“The Pleasures of Eating.” Emergence Magazine published a beautifully illustrated version of Wendell Berry’s classic essay with a preface by Alice Waters. Even if you know this essay well, it’s worth taking a look at the illustrations and reading her introduction:
Wendell shows us how we are all victims of fast food culture, made passive and dependent by the multinational industrial food conglomerates. We have all been indoctrinated by the values of this fast food culture, told that cooking is drudgery; that food should look and taste the same all year round, wherever we are in the world, no matter what the season; that time is money, and speed should be cherished above all else; that our choices, food-related or otherwise, have no consequences.
“For The Hog Killing, 1979 Photographs by Tanya Amyx Berry.” Ben Aguilar talks with Tanya Berry at Square Books about their new book, For The Hog Killing, 1979.
“This Essay is Just Harry Potter for People Who Think Comparing Things to Harry Potter is Stupid.” Rosa Lyster writes about the superficial patterns of thought encouraged by our digital media ecosystem: “The dream of the internet was that each of us would be able to access the knowledge of all of human history, and the nightmare that resulted is that we are now expected to know so many more things than before, such that the only way to really get a grasp on any of it is to superficially connect them to other things you also barely understand.”
“How a 20th Century Theologian Became a Quiet Prophet for Our Distracted Age.” Robert Dean Lurie commends Romano Guardini’s reflections on the technological changes he experienced.
“A Lone Postman Delivers the Mail to the Far Reaches of the Big Bend.” Sterry Butcher rides along with Gilbert Lujan on his remote mail route. Lujan delivers more than mail and is a key figure in this set of isolated communities.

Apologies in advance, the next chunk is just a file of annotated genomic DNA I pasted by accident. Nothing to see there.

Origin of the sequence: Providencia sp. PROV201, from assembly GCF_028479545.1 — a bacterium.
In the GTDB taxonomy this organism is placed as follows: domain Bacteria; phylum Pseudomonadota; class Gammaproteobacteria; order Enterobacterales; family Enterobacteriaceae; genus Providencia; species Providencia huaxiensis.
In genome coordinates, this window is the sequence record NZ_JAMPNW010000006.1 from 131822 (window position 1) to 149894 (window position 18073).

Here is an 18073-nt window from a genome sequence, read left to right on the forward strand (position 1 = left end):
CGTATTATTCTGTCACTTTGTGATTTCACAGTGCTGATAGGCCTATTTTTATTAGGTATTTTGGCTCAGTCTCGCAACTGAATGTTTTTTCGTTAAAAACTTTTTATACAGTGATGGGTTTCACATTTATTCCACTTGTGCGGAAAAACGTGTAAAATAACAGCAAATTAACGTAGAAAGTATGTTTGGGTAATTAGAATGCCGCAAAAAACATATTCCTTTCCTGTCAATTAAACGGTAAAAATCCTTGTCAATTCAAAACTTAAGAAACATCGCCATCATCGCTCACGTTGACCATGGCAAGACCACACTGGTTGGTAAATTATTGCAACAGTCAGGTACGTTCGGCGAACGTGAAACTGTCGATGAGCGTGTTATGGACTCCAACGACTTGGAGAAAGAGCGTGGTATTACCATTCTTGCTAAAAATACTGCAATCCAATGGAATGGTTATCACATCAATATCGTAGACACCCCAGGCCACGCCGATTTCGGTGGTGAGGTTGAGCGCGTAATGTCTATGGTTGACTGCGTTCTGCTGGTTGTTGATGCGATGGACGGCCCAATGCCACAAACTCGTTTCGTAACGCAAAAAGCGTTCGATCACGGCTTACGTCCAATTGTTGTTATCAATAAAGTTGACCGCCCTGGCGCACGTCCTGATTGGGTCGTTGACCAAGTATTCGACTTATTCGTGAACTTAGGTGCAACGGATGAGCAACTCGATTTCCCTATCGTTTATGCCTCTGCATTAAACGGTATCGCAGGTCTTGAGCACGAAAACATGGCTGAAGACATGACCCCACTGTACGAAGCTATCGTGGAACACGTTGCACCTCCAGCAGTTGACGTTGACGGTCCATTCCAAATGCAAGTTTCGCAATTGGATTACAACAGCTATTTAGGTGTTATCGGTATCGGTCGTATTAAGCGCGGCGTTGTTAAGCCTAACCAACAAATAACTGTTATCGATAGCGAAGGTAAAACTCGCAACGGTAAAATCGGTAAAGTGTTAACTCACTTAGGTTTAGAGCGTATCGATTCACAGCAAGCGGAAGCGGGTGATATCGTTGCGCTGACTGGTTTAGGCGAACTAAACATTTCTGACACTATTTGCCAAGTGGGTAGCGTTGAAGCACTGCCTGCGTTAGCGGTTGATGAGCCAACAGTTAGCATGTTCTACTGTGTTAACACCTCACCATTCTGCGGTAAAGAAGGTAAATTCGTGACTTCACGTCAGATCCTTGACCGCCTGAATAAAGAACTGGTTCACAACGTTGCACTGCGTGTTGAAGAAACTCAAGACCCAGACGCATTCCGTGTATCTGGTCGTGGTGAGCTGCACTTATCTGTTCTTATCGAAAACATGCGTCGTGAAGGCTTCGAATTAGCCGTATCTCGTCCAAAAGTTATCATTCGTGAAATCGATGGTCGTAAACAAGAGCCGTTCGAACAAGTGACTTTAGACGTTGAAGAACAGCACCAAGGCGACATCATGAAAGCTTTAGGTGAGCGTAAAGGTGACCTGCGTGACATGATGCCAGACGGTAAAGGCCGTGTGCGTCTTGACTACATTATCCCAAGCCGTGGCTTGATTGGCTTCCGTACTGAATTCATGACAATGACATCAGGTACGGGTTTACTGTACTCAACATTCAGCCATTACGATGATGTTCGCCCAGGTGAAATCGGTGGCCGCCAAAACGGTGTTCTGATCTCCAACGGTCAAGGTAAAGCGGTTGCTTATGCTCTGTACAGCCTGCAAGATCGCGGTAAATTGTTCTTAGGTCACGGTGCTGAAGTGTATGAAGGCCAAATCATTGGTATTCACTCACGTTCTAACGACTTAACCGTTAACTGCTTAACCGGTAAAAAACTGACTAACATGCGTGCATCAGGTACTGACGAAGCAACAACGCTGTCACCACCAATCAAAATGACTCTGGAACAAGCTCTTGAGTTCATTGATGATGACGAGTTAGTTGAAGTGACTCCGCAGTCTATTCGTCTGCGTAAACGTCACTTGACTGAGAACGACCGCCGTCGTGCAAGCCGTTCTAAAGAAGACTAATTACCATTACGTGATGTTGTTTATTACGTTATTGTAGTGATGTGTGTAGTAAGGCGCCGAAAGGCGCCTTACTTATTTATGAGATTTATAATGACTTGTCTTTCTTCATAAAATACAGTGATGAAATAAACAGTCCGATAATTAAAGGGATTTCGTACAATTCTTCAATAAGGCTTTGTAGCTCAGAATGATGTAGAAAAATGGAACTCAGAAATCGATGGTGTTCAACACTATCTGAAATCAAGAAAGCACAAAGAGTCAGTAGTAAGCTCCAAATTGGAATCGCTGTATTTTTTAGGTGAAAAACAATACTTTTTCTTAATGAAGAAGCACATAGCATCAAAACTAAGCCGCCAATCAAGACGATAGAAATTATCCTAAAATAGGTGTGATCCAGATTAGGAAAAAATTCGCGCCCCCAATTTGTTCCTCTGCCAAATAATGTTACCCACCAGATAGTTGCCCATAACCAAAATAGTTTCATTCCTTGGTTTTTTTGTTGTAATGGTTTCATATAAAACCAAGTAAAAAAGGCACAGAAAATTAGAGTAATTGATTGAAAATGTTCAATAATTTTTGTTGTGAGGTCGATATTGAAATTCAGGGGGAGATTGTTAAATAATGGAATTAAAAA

“The Blob: Still Chasing After Pax Americana.” Andrew Bacevich writes a blistering take-down of the last 70 years of US foreign policy in the Middle East.
“All Activities Monitored.” Jon Askonas reviews Arthur Holland Michel’s Eyes in the Sky and details one of the many sad legacies of our recent wars in the Middle East: the growth of mass surveillance.
Michel’s story thus displays the ethical problem of technological development in high relief. A small group of engineers came together to build a powerful weapon to meet the needs of war. In so doing, they have shifted, for everyone, the balance of power between citizen and state, between individual and corporation, and have eroded to the point of extinction what little remained of the natural rights of privacy, all around the world.
“Dear Senator Warren: Don’t Penalize Moms Who Choose to Stay Home with Their Kids.” Serena Sigillito urges Senator Warren to align her campaign proposals with her earlier book, The Two-Income Trap: “As you explain very clearly, government-funded universal daycare won’t help middle-class American families in the long run. Instead, it will ensnare more and more families in the ‘two-income trap’ that you spend an entire book warning so eloquently against.”
“Our Schools Can’t Solve the Problems of Our Rigid Workweek.” Gracy Olmstead addresses similar issues in the New York Times, arguing that “while parents do need better options for the care of their children, longer school days may not be the answer.”
“Chronicles of a Strategic Idealist.” D.L. Mayfield reads Samantha Power’s The Education of an Idealist and finds not so much an education as a diminishment—an idealist fighting for the vulnerable who made her peace with power and empire.
“Dean Foods, One of Nation’s Largest Dairy Processors, Files for Bankruptcy.” Rick Barrett reports on the continuing economic and cultural challenges that dairy farmers face.
“How the World’s Most Widely Used Insecticide Led to a Fishery Collapse.” Doug Main summarizes a recent study in Japan that shows the drastic harm neonicotinoids cause to aquatic life.